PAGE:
•Foreign reserves hit $31.5bn following blockage of leakages
•P/Harcourt, Warri refineries resume operations, Kaduna begins August
•Locally refined petroleum products may hit 20m litres August
•CBN remains firm on monetary policies
PRESIDENT Muhammadu Buhari’s anti-graft war has started yielding
dividends. Following blockage of leakages, Nigeria’s foreign reserves have
increased from $28.57 billion at the end of May to $31.53 billion as of July
22, 2015, the Central Bank of Nigeria (CBN) Governor, Mr. Godwin Emefiele,
Also, the country will very soon
reduce importation of refined petroleum products significantly because Port
Harcourt and Warri refineries have started refining products and the Kadua
refinery will resume operations in August.
Emefiele made the disclosures while
briefing the press at the end of the Monetary Policy Committee, MPC, meeting,
$ 31. 5 b Foreign Reserves
The CBN governor said gross official
reserves increased from $28.57 billion at the end of May to $31.53 billion as
at July 22, 2015, reflecting the blockage of leakages as well as the bank’s
He declined to give details of how
the leakages were blocked but said that some of the earnings from which some
agencies used to make deductions for their operations before remitting the
balance to the coffers were paid in full.
His words: “It is true that Mr
President, based on his insistence that leakages must be blocked, there have
been serious attempts to block leakages both in Naira and in dollars.
Some funds have been trapped in banks and that is the reason there is a
vigorous effort to ensure that we all embrace the Single Treasury Account where
all revenues collected must come to the centre and after all the revenues have
come to the centre, then based on the budget that has been approved for any
agency of government, whatever is due to them to meet their operational
expenses would be given.
“But first point is that all
revenues must come to the centre. In the course of these, yes, I can
confirm that there were leakages that have been blocked and as a result we have
seen some funds trapped in some areas now coming into the centre and that is
part of the reason you see the reserves build up.”
Mr. Emefiele disclosed that the CBN
and the Nigerian National Petroleum Corporation, NNPC, have been holding talks
towards significantly reducing fuel importation which takes a lot of foreign
“Let me confirm that the CBN and the
NNPC have held a couple of meetings and I am aware that Port-Harcourt and Warri
have started refining petroleum products. We are expecting that in the month of
August, Kaduna Refinery will begin refining petroleum products.
“Hopefully, as they ramp up
production, they would be able to get to about 19 to 20 million litres that
they can produce to meet our daily consumption level of about 30 million
litres. Our interest as CBN is that by this act alone we are going to record a
drastic reduction in the importation of petroleum products which will
ultimately help our reserve position and help us in our mandate of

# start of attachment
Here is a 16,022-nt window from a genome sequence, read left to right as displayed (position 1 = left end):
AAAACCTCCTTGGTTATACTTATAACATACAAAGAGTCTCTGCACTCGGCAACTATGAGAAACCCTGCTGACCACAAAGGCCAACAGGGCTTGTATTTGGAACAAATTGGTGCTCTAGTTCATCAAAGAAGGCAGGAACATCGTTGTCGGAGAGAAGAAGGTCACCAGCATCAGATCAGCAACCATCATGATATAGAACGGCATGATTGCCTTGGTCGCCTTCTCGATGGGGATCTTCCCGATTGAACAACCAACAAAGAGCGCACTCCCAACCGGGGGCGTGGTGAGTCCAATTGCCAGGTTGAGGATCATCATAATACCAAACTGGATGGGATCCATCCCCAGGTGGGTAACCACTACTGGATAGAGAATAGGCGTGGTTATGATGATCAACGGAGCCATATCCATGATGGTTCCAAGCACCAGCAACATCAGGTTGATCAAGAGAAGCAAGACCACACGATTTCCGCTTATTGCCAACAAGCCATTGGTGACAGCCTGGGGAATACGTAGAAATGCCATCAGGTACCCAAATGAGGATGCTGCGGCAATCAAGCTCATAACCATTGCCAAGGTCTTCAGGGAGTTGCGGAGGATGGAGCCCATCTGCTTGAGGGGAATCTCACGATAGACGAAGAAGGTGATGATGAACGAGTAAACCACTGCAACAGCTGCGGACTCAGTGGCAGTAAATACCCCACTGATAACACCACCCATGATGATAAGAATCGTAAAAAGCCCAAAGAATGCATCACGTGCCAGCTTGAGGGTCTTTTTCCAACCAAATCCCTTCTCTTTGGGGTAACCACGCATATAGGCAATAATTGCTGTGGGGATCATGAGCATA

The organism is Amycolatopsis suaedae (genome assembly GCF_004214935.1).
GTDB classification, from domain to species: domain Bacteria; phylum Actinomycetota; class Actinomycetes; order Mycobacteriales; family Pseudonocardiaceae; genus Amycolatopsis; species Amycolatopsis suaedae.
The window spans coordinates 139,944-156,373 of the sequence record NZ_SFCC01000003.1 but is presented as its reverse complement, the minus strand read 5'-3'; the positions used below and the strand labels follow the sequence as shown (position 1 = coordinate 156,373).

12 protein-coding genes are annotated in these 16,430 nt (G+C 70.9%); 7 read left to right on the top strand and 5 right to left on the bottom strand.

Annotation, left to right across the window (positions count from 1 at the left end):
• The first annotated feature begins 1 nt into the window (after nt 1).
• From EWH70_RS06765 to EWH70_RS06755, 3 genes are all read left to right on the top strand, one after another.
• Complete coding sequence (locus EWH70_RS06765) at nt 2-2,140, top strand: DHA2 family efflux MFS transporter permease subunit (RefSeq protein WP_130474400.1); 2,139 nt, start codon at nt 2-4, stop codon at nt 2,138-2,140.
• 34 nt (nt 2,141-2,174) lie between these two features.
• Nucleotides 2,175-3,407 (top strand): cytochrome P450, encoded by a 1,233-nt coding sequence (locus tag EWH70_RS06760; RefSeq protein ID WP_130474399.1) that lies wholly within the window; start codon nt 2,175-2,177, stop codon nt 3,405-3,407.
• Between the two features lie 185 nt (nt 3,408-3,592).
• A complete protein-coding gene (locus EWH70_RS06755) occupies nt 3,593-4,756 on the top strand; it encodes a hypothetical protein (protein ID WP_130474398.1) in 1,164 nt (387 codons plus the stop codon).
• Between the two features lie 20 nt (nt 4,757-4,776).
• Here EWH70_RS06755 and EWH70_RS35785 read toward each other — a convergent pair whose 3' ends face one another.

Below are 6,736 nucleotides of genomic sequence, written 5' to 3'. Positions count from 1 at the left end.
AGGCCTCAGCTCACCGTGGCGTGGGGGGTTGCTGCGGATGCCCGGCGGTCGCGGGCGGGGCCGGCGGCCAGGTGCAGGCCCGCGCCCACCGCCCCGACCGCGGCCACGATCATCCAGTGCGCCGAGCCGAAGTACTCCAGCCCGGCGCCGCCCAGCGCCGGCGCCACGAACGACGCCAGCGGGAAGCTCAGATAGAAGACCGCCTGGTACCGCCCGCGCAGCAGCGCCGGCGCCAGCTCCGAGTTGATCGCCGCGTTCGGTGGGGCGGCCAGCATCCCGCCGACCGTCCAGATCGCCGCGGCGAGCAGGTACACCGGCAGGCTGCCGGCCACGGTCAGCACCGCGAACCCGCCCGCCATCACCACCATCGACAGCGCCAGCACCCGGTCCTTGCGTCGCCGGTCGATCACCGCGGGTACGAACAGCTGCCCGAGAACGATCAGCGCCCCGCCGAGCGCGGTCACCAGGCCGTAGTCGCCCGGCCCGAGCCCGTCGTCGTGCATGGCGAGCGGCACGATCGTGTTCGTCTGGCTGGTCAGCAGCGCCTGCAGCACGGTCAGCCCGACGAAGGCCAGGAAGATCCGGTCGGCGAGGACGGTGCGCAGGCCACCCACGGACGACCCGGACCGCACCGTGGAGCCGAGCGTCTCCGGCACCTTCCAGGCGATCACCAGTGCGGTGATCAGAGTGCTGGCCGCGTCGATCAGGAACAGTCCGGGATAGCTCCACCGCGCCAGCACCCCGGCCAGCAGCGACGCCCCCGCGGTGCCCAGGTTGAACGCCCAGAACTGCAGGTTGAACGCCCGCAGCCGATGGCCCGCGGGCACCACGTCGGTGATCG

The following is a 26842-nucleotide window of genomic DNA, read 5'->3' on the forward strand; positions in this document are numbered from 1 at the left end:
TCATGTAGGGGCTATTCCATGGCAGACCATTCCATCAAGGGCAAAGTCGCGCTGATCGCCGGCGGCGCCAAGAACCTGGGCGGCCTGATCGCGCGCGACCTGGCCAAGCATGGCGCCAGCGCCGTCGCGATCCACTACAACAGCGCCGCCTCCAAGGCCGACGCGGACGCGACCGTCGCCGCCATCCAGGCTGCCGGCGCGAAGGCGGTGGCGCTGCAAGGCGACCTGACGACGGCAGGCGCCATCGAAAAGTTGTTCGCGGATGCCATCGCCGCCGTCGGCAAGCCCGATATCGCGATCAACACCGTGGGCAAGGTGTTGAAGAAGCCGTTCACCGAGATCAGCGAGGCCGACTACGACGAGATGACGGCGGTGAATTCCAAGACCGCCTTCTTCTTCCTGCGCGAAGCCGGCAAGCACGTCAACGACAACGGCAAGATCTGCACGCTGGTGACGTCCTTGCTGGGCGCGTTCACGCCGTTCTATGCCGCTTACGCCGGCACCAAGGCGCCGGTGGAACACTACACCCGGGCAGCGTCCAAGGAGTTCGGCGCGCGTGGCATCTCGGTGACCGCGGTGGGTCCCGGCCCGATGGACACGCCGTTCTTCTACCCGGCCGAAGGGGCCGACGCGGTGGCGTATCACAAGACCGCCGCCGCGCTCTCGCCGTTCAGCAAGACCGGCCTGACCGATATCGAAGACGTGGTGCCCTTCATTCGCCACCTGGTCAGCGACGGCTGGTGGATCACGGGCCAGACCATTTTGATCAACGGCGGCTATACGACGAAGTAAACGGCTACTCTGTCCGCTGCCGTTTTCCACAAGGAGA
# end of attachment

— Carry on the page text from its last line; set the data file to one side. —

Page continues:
strengthening the exchange rate”, he said
Tight monetary policy, retains 13%
He said the CBN has retained
the Monetary Policy Rate, MPR, at 13 Per cent and equally left the
symmetric corridor of 200 basis points around it.
Emefiele added that the Cash Reserve
Ratio, CRR, was retained at 31 per cent.
He said monetary policy would remain
tight because of the high liquidity in the system, noting that the drivers of
the current upward inflationary spiral were of a transient nature and mostly
outside the direct control of monetary policy.
“Consequently, the opportunity for
further policy manoeuvre remains largely constrained in the absence of
supporting fiscal measures. It therefore, urged for coordination of monetary,
fiscal and structural policies to stimulate output growth, and stabilize the
exchange rate,” he said.
On inflation, Mr. Emefiele expressed
concern about “the gradual but steady increase in headline inflation up to June
2015, and noted that this reflected a rise in both the core and food components
Core inflation rose to 8.4 per cent
in June from 8.3 per cent in May, and food inflation increased to 10.0 per cent
from 9.8 per cent, over the same period.
The governor said “the up-tick in
year-to-date inflation rates were traceable to transient factors such as
energy, arising from scarcity of petroleum products around the country, poor
electricity supply and increased demand for transportation and food, from the
build-up to the general elections and the ensuing Easter and Sallah
Naira is well priced, no more
Addressing the issue of the value of
the Naira at the foreign exchange market, the CBN boss also said that at $1- N
197, the nation’s currency was well-priced, foreclosing any new plan to devalue
He said that more than 95 per cent
of transactions that take place in the financial system that involve procuring
foreign exchange were done at the inter-bank segment of the market and that as
such the Bureau de Change segment could not be relied upon for the value of the
At the BDC, Naira exchanged at about
N244 -$1 at the middle of the week.
The governor said Nigeria was the
only country in the world where a Central Bank was supporting BDCs.